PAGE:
Panetta: Syria Red Line Was 'Right Thing,' Not Enforcing It Was 'Damaging' to U.S. Credibility

Former Defense Secretary Leon Panetta continued his criticism of the Obama administration's policies by telling Yahoo News that the president drawing an unenforced red line on Syria was "damaging" to U.S. credibility.

Panetta said drawing the red line, which was triggered by Bashar Assad's use of chemical weapons, was “the right thing to do.”

Pulling back from the red line “sent a mixed message, not only to Assad, not only to the Syrians, but [also] to the world," Panetta said.

“And that is something you do not want to establish in the world, an issue with regard to the credibility of the United States to stand by what we say we're gonna do.”

Panetta told USA Today in a piece published Monday that the U.S. is facing a "30-year war" with burgeoning terrorist groups including ISIS, Boko Haram, Al-Shabaab, and other al-Qaeda affiliates throughout the region.

"There's a little question mark to, is the United States going to stick this out?" he said of the damaged credibility. "Is the United States going to be there when we need them?"

Panetta's new book, Worthy Fights: A Memoir of Leadership in War and Peacecame out today. Vice President Joe Biden has already called the memoir "inappropriate."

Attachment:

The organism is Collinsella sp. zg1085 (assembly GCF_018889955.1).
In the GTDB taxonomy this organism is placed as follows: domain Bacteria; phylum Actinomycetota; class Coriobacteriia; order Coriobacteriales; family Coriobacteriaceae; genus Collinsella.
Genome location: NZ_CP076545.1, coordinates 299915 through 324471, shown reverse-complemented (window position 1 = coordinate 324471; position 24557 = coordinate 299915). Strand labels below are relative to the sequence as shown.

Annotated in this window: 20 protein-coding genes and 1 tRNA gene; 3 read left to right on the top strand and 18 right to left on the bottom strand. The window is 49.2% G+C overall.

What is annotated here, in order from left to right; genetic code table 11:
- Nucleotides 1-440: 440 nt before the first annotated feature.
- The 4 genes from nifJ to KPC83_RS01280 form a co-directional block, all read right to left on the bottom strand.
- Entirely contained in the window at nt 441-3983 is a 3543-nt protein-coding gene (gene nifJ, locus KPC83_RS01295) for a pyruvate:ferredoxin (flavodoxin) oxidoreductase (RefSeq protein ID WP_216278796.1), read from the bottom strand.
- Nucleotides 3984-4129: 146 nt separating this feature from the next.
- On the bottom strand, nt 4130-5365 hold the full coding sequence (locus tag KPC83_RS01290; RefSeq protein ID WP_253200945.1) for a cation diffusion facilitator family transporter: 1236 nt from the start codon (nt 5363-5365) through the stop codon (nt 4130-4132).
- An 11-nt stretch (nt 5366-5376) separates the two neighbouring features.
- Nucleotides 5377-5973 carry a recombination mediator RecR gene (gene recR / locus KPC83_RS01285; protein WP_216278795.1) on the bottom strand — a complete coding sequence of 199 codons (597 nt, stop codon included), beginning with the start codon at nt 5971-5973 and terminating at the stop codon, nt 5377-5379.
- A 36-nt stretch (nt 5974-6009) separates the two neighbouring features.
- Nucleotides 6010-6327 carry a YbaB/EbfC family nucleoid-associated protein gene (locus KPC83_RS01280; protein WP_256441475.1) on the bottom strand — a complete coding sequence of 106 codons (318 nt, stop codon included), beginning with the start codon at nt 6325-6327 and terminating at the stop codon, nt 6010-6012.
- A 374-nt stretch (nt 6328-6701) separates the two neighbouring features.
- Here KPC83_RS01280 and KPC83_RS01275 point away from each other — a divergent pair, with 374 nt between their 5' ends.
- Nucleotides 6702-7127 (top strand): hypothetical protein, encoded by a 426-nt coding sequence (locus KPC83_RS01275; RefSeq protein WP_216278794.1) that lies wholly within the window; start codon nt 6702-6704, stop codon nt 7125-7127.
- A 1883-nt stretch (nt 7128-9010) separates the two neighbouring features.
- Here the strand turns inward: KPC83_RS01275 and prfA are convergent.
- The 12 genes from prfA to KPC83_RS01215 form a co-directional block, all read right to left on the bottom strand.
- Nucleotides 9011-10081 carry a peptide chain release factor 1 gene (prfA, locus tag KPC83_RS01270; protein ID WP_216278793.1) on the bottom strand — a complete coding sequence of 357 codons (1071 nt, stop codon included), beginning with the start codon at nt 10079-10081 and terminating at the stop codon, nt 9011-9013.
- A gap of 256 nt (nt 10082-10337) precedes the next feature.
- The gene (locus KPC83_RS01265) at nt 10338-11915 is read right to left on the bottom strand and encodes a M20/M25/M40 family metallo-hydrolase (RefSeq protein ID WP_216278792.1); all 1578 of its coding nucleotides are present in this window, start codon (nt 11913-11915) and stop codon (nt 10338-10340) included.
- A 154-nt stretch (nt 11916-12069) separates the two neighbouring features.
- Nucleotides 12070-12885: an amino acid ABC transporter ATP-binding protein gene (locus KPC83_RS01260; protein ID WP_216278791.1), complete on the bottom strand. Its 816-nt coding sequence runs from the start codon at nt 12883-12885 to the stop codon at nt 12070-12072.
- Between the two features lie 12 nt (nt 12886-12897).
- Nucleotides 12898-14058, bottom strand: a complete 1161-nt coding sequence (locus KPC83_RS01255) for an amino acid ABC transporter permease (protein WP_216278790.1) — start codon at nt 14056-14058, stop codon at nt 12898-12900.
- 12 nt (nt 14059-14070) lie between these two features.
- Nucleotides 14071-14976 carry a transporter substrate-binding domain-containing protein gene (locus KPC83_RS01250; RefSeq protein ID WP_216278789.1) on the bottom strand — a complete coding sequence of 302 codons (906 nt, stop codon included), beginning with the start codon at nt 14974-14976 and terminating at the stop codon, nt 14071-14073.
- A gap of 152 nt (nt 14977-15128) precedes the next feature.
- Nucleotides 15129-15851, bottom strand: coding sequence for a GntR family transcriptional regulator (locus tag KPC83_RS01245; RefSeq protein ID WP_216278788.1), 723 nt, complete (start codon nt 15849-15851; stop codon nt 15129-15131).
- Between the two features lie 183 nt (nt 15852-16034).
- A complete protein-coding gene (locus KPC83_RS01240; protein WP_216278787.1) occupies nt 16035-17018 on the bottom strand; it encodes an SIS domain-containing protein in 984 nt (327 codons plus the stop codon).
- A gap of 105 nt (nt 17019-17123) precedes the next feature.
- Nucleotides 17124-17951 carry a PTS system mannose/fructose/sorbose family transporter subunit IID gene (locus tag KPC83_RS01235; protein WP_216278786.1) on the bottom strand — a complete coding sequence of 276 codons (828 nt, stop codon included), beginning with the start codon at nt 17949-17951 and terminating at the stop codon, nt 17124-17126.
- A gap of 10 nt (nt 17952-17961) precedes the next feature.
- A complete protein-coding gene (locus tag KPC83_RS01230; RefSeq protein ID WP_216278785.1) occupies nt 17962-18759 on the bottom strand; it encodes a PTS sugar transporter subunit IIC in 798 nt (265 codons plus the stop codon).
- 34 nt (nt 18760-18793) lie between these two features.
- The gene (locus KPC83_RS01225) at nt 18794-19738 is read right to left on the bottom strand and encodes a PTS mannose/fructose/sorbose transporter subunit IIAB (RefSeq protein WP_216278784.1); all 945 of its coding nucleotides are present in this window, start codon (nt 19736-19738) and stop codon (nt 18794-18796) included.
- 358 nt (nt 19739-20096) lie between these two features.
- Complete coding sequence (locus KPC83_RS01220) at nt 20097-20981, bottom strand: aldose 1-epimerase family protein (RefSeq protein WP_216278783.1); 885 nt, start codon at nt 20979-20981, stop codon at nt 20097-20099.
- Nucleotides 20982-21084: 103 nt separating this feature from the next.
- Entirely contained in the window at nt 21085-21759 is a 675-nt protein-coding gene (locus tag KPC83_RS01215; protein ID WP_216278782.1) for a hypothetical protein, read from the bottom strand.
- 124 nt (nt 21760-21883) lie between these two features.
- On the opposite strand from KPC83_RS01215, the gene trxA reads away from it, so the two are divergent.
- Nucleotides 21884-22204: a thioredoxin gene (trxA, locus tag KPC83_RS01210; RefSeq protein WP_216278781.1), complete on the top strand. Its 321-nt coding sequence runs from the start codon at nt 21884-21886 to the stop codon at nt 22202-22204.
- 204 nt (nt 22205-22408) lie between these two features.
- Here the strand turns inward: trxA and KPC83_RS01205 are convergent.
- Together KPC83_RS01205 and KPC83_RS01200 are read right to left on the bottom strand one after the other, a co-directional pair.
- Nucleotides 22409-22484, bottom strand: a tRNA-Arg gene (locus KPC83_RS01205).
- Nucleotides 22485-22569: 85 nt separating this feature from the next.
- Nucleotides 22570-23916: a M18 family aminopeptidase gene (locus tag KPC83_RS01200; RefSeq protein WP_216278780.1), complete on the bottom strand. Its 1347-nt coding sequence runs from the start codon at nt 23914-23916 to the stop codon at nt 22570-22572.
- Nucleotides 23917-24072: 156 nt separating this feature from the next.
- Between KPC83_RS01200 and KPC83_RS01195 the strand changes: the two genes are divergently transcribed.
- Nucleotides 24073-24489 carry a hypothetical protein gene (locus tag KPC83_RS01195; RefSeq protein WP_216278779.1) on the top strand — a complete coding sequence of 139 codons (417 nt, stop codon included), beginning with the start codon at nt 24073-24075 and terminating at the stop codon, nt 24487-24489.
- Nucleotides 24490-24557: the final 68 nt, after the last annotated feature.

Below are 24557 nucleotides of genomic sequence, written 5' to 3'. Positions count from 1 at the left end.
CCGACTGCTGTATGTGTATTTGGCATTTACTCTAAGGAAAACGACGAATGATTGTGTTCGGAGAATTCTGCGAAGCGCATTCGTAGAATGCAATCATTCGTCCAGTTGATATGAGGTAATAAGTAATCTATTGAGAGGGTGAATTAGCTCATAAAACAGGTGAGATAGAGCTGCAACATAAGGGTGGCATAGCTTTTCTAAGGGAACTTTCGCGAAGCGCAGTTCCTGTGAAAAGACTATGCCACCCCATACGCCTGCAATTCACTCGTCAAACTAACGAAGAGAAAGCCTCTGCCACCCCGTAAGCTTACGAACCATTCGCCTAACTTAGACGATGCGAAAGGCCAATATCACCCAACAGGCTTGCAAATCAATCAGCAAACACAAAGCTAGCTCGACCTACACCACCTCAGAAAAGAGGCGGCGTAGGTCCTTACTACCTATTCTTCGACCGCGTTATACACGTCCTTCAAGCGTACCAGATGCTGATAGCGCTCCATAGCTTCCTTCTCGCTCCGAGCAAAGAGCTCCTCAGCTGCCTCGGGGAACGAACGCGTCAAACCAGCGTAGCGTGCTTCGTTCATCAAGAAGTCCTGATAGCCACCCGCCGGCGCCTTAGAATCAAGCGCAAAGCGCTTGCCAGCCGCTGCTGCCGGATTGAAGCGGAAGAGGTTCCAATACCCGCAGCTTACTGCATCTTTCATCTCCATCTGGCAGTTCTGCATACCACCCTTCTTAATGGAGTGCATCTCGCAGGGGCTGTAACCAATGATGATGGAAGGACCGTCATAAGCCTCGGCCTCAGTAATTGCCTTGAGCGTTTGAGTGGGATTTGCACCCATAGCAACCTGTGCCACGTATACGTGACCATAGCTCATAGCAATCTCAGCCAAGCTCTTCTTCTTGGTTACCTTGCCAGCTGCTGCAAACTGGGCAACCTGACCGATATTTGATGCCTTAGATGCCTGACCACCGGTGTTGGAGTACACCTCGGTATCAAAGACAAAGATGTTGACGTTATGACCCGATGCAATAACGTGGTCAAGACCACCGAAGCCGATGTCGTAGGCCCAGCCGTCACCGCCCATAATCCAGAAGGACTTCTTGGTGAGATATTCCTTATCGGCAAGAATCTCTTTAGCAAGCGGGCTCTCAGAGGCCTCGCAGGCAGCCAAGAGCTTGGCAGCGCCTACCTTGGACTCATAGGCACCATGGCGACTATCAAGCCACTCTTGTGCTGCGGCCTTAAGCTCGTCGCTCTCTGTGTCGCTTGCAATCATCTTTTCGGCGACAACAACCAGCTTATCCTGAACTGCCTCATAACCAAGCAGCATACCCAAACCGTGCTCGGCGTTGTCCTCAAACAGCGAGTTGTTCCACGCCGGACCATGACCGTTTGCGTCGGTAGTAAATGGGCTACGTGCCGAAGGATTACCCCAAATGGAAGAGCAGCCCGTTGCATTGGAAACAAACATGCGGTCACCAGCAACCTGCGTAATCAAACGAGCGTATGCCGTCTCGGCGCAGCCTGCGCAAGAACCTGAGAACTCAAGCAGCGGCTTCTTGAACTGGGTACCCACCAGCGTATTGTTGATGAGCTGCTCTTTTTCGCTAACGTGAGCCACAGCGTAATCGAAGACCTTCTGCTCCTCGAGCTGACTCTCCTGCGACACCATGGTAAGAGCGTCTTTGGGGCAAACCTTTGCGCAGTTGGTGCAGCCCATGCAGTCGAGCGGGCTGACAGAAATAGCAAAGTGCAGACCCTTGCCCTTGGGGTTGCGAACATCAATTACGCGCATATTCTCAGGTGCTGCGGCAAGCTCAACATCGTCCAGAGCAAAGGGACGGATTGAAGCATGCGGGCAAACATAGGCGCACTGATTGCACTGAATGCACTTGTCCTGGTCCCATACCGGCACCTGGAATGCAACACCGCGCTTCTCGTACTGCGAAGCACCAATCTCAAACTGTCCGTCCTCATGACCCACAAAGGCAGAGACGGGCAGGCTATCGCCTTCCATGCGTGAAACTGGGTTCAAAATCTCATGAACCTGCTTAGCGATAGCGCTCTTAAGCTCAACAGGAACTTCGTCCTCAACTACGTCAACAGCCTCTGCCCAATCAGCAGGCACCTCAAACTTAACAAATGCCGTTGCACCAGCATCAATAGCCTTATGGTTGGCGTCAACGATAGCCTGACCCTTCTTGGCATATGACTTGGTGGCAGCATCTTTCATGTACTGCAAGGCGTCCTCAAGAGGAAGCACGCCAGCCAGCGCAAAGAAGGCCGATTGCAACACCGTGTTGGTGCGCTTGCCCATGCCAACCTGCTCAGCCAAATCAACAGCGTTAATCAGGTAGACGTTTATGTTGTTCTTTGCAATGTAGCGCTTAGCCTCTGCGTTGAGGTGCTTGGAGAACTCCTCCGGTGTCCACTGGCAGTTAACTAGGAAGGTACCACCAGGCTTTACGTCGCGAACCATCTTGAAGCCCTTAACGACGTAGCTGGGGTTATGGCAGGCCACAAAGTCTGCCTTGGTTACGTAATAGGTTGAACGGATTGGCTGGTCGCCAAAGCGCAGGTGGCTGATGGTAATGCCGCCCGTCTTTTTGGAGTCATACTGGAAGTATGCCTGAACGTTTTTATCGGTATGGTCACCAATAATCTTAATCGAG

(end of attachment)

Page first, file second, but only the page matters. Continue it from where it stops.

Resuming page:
"At least give the guy a chance to get out of office," Biden said of Panetta's Obama criticism.

Panetta's book notes that Obama too often "relies on the logic of a law professor rather than the passion of a leader" and sometimes he "avoids the battle, complains, and misses opportunities."

"Look, I've been a guy who's always been honest," Panetta told USA Today. "I've been honest in politics, honest with the people that I deal with. I've been a straight talker. Some people like it; some people don't like it. But I wasn't going to write a book that kind of didn't express what I thought was the case."

"...My hope is that the president, recognizing that we are at a kind of critical point in his administration, will take the bit in his teeth and will say, 'We have got to solve these problems.'…  I think these next 2 1/2 years will tell us an awful lot about what history has to say about the Obama administration."

Panetta first served as Obama's CIA director before moving over to the Pentagon. He retired in 2013, saying he was anxious to return to his walnut farm in Monterey County, Calif.